michelle240 Member Posts: 3
I am 47 yrs old and i have had osteoarthritis for over 3 years now . Its only last few months that doctors have choosen to help me and sent to orthopedic team after severl scans i have been told that i am too young for a knee replacement. I have been giving co codamol and also had cortisone injection which only lasted three weeks in april. I an unable to take anti inflammatory tablets due to cyst on liver and kidney. Pain is so bad it makes me cry, i am currently on the sick as my job entails standing anything from 4 hrs per day to 11 hrs per day. with only 15 min break and half hour lunch. i have bought my oiwn knee brace whihyc was not cheap and i am not overweight i am doing all i can to help myself but working is ectremely difficult. Would i be able to get financial help if i stopped working due to pain?
Ny advice would greatly appreciated :)


  • stickywicket
    stickywicket Member Posts: 27,598
    edited 30. Nov -1, 00:00
    Hello Michelle and welcome to the forum. I'm sorry things are so tough for you right now.

    Osteoarthritis (OA) is a problem for GPs as they can only give pain relief and refer us for physio and to pain clinics which teach coping mechanisms. You could ask to be referred to a physio who would give you exercises to do to keep the supporting muscles strong. Swimmi ng and cycłing are also good for OA in the knees. That apart though, we just have to plough on until surgery is a possibility.

    I'm horrified that you are being asked to work 11 hours per day. That's surely illegal. I think your work is supposed to make some alterations for you but I'm not good with such matters. Try ringing our Helpline. The number's at the top of the page. They'd also be able to advise on potential benefits though that's currently a minefield.

    Knee braces can be very helpful but don't leave it on for long periods as it will encourage the muscles to stop working which actually makes the pain worse.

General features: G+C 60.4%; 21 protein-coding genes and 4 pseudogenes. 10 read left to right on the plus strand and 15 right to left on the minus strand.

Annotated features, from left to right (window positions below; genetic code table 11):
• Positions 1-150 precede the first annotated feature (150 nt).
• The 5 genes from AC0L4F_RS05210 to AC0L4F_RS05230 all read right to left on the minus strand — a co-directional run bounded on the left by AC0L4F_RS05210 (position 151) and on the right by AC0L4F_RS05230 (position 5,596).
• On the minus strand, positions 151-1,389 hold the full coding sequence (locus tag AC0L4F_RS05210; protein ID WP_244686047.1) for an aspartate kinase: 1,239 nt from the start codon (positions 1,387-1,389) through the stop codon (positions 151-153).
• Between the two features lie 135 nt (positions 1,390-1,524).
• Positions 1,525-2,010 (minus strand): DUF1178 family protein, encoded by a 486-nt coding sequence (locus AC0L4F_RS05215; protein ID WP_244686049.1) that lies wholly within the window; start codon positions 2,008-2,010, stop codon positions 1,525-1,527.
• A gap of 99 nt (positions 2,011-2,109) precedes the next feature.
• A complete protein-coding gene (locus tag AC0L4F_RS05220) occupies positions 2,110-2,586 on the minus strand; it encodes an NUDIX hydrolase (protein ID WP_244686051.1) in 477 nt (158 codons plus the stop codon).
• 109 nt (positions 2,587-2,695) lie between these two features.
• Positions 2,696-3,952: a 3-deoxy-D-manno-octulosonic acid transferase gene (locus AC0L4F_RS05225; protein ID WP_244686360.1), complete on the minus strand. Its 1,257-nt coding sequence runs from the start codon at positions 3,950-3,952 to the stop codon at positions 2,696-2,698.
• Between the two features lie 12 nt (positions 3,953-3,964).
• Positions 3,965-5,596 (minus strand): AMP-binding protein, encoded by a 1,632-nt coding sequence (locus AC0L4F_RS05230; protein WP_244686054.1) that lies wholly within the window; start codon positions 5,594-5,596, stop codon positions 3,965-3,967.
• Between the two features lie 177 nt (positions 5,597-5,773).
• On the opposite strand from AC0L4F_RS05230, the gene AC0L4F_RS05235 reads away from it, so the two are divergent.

If at first you don't succeed, then skydiving definitely isn't for you.
    Steven Wright
  • mellman01
    mellman01 Member Posts: 5,303
    edited 30. Nov -1, 00:00
    Hi michelle240 try taking glucosamine and also try taking Strontium Citrate there's evidence that it can stabilise the bone better than Calcium they did a big trail up at the JR hospital on woman with osteoporosis and those with arthritis reported it helped them glycosamin helped me to start with but like and idiot I then carried on as I had done and messed my knees right up so try and limit what you do your joints are now finite so treat them as such, also would they let you use a high stool to rest on?, now another thing are you in a union?, if there's one there then join it, I'd also make a diary of things and get as much correspondence with your line manager and employer it helps to keep a time line and you can always refer back to it later on if you ever needed to, I suggest this as some employers aren't as sympathetic as others mine were downright hostile and devious so best keep notes and try not to say to much to your so called work mates they can leak info and or say the wrong thing some just love gossip so try not to give them to much ammo.


  • Sonia50
    Sonia50 Member Posts: 33
    edited 30. Nov -1, 00:00
    Hi all .. reading these posts struck a cord with me. I was diagnosed with OA of hands, ankles and neck in Nov last year ... I'm still getting used to it really ... some days I'm fine, others not so and thats when I struggle with work. I am a housekeeper on a private estate (think Downton Abbey and you wouldn't be far wrong!). My job is quite physical .. cleaning, cooking, laying and cleaning out the fires, preparing rooms for guests and often cooking and serving at dinner parties and, of course butler duties for my boss (yes really!) For sometime I avoided telling him about my OA, but now I have all the info from the consultant I've past it on. I really love my job, but I am struggling .. I find it difficult to pace myself and feel tired and sore - my boss has been very understanding .. but I hate not being able to do things ... cooking is a big part of my remit, but my hands just won't work sometimes and ironing is a real pain - I struggle to hold the iron for any length of time, and carrying trays is so difficult. I find if I over do it, I'm fit for nothing the next day .. but I don't yet have the skill to pace myself ... so frustrated with it all. How do I learn to slow down?!
  • dreamdaisy
    dreamdaisy Member Posts: 31,520
    edited 30. Nov -1, 00:00
    Hello, learning to slow down is far from easy, especially is one is used to being busy (my essential nature is similar to that of a sloth so it was no biggie for me :wink: ) but you have a physically demanding job, there's no mistake on that front. It all sounds rather lovely but must be very challenging for you now that OA has moved in too.

    Are you the only staff member? I was self-employed so have not experience of negotiating with a boss but would he be willing to employ someone else to help you with the heavier labour? As for the hands, it can help to soak them in a bowl of warm water with some Epsom salts, that can ease the aches and pains. I have no other suggestions, practical or otherwise, I am sorry. :oops: DD
    Have you got the despatches? No, I always walk like this. Eddie Braben